In the aftermath of several high-profile police-involved shootings, New York Gov. Andrew M. Cuomo said on Tuesday that he was preparing to issue an executive order naming the state attorney general as a special prosecutor for police-related civilian deaths, according to The New York Times.
The governor said his hope is that independent investigations will help restore public faith in the criminal justice system, notes the report.
From The New York Times:
A criminal justice system doesn’t work without trust,” Mr. Cuomo said. “We will be the first state in the country to acknowledge the problem and say we’re going to create an independent prosecutor who does not have that kind of connection with the organized police departments.”
He said that he thought he had assuaged New Yorkers calling for greater oversight of police-related deaths when he announced last month that he was directing Attorney General Eric T. Schneiderman to investigate all such cases over the next year. The governor had pushed for legislation to create an independent monitor to review cases in which unarmed people were killed by officers. But he failed to reach an agreement with legislators before the session ended. As a result, the governor said, he was appointing Mr. Schneiderman by executive action.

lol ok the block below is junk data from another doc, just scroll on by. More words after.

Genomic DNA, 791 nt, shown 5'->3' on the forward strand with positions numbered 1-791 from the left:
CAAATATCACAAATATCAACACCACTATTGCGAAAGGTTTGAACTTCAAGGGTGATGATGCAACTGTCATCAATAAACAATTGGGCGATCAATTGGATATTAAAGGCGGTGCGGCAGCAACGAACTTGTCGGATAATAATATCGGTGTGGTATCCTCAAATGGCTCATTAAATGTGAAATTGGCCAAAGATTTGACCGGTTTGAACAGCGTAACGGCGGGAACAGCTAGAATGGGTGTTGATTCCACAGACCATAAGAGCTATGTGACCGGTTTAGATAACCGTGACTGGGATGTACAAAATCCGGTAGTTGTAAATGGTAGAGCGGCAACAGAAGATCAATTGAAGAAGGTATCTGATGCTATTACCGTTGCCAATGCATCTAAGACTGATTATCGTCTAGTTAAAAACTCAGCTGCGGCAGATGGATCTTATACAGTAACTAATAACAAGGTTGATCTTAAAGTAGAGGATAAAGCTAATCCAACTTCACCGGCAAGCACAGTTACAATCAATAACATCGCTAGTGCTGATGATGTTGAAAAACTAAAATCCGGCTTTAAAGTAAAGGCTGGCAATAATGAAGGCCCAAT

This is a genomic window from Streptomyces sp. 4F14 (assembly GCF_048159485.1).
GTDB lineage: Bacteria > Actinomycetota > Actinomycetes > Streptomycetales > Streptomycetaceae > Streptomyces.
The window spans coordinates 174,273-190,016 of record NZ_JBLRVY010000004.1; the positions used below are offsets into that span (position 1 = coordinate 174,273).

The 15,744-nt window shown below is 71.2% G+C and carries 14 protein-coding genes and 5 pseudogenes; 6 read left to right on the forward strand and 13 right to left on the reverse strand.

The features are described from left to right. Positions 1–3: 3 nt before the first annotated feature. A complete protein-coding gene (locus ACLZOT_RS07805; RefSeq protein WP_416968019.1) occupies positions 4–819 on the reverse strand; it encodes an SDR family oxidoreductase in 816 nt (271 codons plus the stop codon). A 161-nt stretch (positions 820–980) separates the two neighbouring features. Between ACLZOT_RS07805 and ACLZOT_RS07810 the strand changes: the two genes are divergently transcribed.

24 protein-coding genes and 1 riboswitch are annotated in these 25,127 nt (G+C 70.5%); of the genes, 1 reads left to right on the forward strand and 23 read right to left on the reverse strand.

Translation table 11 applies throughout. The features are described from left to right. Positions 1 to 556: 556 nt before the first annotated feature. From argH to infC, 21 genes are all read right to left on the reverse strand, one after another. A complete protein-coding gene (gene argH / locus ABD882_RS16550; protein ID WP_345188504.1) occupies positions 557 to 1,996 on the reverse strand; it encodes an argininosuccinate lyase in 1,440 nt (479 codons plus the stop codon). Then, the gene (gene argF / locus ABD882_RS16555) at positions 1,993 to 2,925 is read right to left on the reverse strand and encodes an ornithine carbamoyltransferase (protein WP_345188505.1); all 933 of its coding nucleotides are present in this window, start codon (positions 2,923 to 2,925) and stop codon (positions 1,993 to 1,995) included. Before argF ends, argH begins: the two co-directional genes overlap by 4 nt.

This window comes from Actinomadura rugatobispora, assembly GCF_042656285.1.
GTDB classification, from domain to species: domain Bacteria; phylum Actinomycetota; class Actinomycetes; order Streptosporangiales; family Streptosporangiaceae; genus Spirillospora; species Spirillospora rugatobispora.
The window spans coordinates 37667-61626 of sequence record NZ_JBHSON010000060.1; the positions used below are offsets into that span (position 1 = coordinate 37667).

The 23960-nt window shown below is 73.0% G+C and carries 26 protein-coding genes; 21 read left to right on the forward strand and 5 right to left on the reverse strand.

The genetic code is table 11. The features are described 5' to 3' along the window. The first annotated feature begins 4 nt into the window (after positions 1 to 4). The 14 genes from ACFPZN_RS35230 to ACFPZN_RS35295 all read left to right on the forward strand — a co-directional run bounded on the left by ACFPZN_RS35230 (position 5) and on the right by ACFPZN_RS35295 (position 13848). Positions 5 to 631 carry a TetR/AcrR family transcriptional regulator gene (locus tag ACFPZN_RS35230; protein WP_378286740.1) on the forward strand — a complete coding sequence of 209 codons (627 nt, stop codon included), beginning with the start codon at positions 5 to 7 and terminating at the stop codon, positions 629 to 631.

Calls for police oversight have surged since a chokehold by a police officer led to the death of Eric Garner, an unarmed black man, on Staten Island in 2014. Despite video showing the chokehold, which is not allowed under police rules, and a medical examiner’s labeling of Mr. Garner’s death as a homicide, a grand jury declined to indict the officer. Responding to a national outcry over the failure to indict, Mr. Cuomo said last year that he would order a thorough review of the criminal justice system.
Congratulations to the governor on taking this important step. We look forward to seeing positive changes in accordance.
SOURCE: The New York Times | PHOTO CREDIT: Getty